Far south Utah, and scattered areas of Arizona, New Mexico and south Texas
A few inches; usually prostrate
Open hillsides and flats
Divided into 11 to 19 elliptic or ovate leaflets; up to 3 inches long overall
Stems of astragalus emoryanus are generally prostrate, between 1 and 2 feet in length. They, and the leaves and calyces, have a relatively sparse covering of strigose hairs. Leaves are divided into an odd number of non-overlapping leaflets (between 11 and 19), each less than half an inch long. Leaflet tips may be pointed or rounded, and not usually notched. Small stipules grow at the leaf attachment points.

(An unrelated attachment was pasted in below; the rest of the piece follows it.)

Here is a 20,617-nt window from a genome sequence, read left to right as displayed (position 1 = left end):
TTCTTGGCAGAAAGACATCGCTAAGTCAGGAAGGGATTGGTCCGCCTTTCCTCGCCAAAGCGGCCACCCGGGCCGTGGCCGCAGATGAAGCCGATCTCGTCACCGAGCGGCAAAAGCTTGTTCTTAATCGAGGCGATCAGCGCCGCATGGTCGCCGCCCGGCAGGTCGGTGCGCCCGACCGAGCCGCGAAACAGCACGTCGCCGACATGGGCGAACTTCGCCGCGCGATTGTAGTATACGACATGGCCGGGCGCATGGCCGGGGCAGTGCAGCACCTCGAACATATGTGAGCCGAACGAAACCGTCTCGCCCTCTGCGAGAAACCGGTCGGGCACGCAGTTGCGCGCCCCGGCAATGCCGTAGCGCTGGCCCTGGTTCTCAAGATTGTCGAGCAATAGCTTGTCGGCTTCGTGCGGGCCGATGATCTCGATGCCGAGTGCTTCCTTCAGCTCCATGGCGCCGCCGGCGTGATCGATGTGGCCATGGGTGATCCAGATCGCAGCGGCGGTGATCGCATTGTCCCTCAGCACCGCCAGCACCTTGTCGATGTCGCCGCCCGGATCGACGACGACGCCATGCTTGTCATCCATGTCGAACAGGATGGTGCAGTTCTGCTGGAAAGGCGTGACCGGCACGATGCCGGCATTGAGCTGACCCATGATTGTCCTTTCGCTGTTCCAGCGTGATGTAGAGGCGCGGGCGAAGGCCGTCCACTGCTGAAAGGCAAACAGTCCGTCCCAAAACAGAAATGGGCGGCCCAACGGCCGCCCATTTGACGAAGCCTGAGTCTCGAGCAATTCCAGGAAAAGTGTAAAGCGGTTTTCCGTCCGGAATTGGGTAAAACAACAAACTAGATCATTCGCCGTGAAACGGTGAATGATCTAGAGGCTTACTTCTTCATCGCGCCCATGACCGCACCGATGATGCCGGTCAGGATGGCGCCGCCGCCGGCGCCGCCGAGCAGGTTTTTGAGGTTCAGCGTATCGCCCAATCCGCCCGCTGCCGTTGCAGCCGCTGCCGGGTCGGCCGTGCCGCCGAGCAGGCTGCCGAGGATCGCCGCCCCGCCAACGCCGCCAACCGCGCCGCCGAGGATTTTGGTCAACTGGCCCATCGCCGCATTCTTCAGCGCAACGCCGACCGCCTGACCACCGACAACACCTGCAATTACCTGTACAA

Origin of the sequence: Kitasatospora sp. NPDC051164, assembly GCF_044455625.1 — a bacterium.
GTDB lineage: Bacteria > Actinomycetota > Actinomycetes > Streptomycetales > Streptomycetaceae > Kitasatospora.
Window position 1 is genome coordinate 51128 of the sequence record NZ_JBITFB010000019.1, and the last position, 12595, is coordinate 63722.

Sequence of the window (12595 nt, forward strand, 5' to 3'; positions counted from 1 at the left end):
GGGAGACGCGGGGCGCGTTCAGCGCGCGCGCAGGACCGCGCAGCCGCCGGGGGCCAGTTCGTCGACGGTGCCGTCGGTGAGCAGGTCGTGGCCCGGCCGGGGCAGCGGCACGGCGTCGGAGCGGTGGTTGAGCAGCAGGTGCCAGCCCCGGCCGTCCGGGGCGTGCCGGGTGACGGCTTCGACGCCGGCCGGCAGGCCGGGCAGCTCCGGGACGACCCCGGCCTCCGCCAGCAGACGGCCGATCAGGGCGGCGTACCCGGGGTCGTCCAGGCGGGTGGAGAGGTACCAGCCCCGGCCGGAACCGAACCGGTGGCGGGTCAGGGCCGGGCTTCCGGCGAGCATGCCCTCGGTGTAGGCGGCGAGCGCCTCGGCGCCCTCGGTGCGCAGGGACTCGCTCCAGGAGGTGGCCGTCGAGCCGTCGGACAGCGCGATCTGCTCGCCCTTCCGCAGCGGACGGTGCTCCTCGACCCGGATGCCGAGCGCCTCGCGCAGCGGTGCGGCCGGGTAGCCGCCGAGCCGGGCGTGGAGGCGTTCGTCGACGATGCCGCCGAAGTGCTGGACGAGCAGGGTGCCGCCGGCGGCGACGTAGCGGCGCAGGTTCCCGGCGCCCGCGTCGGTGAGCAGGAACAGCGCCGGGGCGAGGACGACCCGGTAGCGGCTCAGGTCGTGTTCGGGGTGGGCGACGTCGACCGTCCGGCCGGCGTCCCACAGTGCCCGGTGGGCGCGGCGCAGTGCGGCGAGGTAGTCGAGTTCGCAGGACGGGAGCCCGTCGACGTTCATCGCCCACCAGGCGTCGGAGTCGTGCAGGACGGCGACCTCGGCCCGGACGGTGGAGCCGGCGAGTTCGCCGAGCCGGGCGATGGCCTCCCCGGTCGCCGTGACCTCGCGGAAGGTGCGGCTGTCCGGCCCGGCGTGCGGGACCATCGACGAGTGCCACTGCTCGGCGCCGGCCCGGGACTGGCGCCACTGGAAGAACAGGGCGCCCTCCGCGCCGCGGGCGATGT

Flowers are formed singly or in small clusters; they are a little less than half an inch long, mostly pinkish purple in color though the center of the banner petal, the base of the wing petals and the upper part of the keel petals are white. Petals become bluish as they wither. Fruits are hairy, green or reddish pods, up to 1.5 inches long, and uniformly curved, often by 90 degrees or more. There are two varieties (var emoryanus and var terlinguensis), the latter found only in far west Texas, in and around Big Bend National Park.